WILL PINKSTON | The Sun
Dr. Greg Batts, an optometrist at Paducah's Keene Optical, grabs a pair of UVA/UVB approved sunglasses from a display case in his practice Monday. In the same way skin can burn if unprotected in the summer sun, eyes can also be damaged if not protected from long-term exposure with appropriate eyewear.
Though they’ve become more of a fashion statement in recent years, quality sunglasses remain a first-line defense on those sunny summer days against harmful burning rays.
It’s easy to visualize the ill-effects of sunlight over exposure on the skin in the form of that irritating red sunburn, however, when it comes to the peepers, it can literally be harder to see such damaging consequences.
In the same way the sun causes the skin to blister and bubble when not adequately protected with sunscreen, the surface of corneas can also burn and become susceptible to solar keratitis, said Dr. Greg Batts, an optometrist with Paducah’s Keene Optical.
Occurring when harmful ultraviolet light is focused for a prolonged period of time on the cornea, solar keratitis can cause blurry vision, mild to severe pain, light sensitivity and the sensation of having something touching the eye.
Similar to skiers’ snow blindness in the winter, beachgoers, fishermen and boaters are susceptible without protection, as they’re near reflective bodies of water or sandy beaches.
People suspecting solar keratitis should seek an eye care professional and usually artificial tears or prescription antibiotic drops are advised to cut down on irritation or inflammation, Batts said.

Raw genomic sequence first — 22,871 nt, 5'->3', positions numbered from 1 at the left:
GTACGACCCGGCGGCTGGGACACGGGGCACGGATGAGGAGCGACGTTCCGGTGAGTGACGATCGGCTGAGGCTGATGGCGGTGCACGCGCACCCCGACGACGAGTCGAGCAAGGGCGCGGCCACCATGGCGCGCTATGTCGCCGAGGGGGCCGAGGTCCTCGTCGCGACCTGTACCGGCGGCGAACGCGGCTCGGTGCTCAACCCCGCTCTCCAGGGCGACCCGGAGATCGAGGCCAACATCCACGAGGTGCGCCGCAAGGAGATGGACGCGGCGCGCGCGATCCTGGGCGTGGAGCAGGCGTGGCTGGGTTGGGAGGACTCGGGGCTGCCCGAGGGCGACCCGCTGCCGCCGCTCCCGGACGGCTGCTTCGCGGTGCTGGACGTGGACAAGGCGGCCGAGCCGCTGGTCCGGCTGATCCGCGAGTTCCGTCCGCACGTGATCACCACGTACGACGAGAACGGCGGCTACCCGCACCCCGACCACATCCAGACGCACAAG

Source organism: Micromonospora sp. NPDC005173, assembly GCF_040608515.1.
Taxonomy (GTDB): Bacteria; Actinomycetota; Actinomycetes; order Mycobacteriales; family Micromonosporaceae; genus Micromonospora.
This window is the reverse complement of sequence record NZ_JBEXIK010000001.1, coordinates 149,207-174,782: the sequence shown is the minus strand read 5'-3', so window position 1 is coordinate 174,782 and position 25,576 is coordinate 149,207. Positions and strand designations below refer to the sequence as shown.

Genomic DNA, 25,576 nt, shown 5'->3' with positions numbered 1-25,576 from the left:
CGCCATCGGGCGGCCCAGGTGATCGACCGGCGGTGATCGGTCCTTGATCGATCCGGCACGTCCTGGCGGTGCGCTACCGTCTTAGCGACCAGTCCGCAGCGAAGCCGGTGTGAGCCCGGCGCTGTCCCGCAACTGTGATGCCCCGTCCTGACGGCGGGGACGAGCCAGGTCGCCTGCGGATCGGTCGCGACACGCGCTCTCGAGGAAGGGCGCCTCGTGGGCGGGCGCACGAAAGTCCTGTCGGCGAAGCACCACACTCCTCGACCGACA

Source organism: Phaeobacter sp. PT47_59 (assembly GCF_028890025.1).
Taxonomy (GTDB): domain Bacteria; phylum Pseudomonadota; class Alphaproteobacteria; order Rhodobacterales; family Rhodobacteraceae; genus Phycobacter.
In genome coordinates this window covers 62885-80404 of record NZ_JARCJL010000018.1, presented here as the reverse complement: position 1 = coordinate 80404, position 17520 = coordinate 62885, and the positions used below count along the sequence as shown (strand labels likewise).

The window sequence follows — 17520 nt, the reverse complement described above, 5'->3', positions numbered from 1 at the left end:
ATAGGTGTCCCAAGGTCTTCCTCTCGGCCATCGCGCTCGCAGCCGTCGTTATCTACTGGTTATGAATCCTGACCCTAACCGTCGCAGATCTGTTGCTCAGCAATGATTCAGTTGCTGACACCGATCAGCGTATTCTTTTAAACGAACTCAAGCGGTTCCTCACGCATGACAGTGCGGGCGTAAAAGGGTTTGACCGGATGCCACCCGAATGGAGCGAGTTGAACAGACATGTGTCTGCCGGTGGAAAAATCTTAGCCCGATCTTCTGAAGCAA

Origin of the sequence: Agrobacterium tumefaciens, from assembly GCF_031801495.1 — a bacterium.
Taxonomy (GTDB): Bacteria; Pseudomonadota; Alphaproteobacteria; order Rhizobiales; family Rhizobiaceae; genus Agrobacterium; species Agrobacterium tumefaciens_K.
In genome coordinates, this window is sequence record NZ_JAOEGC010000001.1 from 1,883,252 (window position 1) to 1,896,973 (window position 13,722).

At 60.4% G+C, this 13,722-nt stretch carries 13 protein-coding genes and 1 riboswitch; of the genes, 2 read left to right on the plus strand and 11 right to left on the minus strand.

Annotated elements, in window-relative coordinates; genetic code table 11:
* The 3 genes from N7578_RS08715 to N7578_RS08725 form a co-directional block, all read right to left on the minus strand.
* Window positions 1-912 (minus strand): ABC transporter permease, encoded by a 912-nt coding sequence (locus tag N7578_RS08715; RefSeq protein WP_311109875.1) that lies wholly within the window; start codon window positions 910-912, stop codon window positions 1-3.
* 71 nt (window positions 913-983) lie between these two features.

While it’s a painfully common condition, it can be avoided by simply adhering to proper guidelines for sun exposure.
“People make the mistake of buying those cheap sunglasses at the gas station, as opposed to getting better glasses, and that’s almost as bad as going without,” Batts said. “The cheaper lenses are dark, but they don’t have the UV protection, so your pupils still dilate letting in those harmful rays.”
According to the U.S. Environmental Protection Agency, people should wear sunglasses that block 99- to 100-percent UVA and UVB rays or UV-blocking contact lenses. Wrap-around sunglasses and wide brimmed hats are preferred because they help block rays from indirectly entering the eye.
Polarized lenses also provide an extra layer of protection for boaters, as it cuts down on extra glare from water and helps keep vision clear, Batts said.
Over time, prolonged exposure to ultraviolet rays can also cause clouding of the eye’s lens (cataracts) or even skin cancer around the eyelids, making the importance of proper eye wear paramount for outdoor activities.
“A good pair of polarized, UV-blocking sunglasses for a day at the lake and you’re set,” Batts said.
Call Will Pinkston, a Paducah Sun staff writer, at 270-575-8676.